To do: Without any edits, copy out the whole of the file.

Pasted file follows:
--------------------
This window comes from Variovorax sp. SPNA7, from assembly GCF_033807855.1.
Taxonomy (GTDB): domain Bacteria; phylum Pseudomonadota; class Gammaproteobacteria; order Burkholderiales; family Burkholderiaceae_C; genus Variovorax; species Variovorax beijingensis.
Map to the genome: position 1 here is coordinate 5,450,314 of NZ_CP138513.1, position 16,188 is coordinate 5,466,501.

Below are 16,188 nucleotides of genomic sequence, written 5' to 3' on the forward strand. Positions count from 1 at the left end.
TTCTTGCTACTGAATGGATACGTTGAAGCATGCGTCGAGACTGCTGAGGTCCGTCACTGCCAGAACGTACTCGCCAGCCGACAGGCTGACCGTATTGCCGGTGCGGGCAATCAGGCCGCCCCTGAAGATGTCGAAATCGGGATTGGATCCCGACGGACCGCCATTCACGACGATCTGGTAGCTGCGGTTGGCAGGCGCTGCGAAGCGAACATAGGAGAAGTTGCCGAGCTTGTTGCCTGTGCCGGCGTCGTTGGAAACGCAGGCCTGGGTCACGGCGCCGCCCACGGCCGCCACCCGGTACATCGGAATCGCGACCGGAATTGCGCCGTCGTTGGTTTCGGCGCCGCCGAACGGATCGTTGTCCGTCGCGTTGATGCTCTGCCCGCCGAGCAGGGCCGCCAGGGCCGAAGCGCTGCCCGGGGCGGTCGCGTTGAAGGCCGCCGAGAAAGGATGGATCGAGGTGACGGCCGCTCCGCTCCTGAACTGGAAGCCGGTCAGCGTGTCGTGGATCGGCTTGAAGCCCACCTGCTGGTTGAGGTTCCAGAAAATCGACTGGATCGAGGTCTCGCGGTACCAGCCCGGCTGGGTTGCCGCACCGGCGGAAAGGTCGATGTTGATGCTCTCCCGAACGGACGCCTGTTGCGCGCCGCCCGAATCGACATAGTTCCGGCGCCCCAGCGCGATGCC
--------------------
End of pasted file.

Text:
This window comes from Variovorax sp. SPNA7, from assembly GCF_033807855.1.
Taxonomy (GTDB): domain Bacteria; phylum Pseudomonadota; class Gammaproteobacteria; order Burkholderiales; family Burkholderiaceae_C; genus Variovorax; species Variovorax beijingensis.
Map to the genome: position 1 here is coordinate 5,450,314 of NZ_CP138513.1, position 16,188 is coordinate 5,466,501.

Below are 16,188 nucleotides of genomic sequence, written 5' to 3' on the forward strand. Positions count from 1 at the left end.
TTCTTGCTACTGAATGGATACGTTGAAGCATGCGTCGAGACTGCTGAGGTCCGTCACTGCCAGAACGTACTCGCCAGCCGACAGGCTGACCGTATTGCCGGTGCGGGCAATCAGGCCGCCCCTGAAGATGTCGAAATCGGGATTGGATCCCGACGGACCGCCATTCACGACGATCTGGTAGCTGCGGTTGGCAGGCGCTGCGAAGCGAACATAGGAGAAGTTGCCGAGCTTGTTGCCTGTGCCGGCGTCGTTGGAAACGCAGGCCTGGGTCACGGCGCCGCCCACGGCCGCCACCCGGTACATCGGAATCGCGACCGGAATTGCGCCGTCGTTGGTTTCGGCGCCGCCGAACGGATCGTTGTCCGTCGCGTTGATGCTCTGCCCGCCGAGCAGGGCCGCCAGGGCCGAAGCGCTGCCCGGGGCGGTCGCGTTGAAGGCCGCCGAGAAAGGATGGATCGAGGTGACGGCCGCTCCGCTCCTGAACTGGAAGCCGGTCAGCGTGTCGTGGATCGGCTTGAAGCCCACCTGCTGGTTGAGGTTCCAGAAAATCGACTGGATCGAGGTCTCGCGGTACCAGCCCGGCTGGGTTGCCGCACCGGCGGAAAGGTCGATGTTGATGCTCTCCCGAACGGACGCCTGTTGCGCGCCGCCCGAATCGACATAGTTCCGGCGCCCCAGCGCGATGCC